Accelerator mass spectrometry: ultra-sensitive analysis for global science

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Elsevier B. V.
Accelerator mass spectrometry (AMS) is the analytical technique of choice for the detection of long-lived radionuclides that cannot be practically analysed with decay counting or conventional mass spectrometry. AMS has been used for the analysis of 14C, 10Be, 36Cl and other cosmogenic radionuclides in archaeology, geology and environmental science. In addition, the ultrasensitivity of AMS is being applied in biomedicine to study the exposure of human tissues to chemicals and biomolecules at attomole levels. AMS is also being considered for the detection of anthropogenic radionuclides, such as 129I and 236U, in environmental samples for the verification of the nuclear non-proliferation agreements. The state of the art of AMS is reviewed with examples from some recent applications. © 2001 Elsevier Science Ltd.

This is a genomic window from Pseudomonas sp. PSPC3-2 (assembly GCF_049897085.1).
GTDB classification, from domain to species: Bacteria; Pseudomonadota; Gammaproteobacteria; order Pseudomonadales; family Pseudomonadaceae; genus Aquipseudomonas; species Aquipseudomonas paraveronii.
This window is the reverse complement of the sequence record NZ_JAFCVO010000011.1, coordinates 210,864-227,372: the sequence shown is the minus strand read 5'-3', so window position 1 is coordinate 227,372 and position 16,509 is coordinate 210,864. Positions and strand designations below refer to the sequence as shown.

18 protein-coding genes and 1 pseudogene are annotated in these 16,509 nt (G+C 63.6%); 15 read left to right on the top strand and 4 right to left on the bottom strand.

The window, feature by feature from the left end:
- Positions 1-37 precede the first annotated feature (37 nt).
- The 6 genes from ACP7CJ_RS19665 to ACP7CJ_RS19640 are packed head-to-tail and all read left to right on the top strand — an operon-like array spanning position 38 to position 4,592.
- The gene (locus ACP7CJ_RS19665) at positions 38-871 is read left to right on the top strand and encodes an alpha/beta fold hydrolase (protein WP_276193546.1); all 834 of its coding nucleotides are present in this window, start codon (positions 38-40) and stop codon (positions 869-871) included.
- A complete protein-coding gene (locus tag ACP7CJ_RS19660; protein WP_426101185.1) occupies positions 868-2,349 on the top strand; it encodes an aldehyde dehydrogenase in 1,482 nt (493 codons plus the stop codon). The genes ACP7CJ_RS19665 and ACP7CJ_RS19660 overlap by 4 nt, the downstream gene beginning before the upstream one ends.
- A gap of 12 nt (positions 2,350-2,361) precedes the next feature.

Mass spectroscopy, Radioisotopes, Safeguards, Carbon 14, Beryllium 10, Chlorine 36, Iodine 129, Uranium 236
Tuniz, C. (2001). Accelerator mass spectrometry: ultra-sensitive analysis for global science. Paper presented at the 8th International Symposium on Radiation Physics - ISRP8, Prague, Czech Republic, 5-9 June 2000. In Bradley, D. A. & Musilek, L. (eds), Radiation Physics and Chemistry, 61(3), 317-322. doi:10.1016/S0969-806X(01)00255-9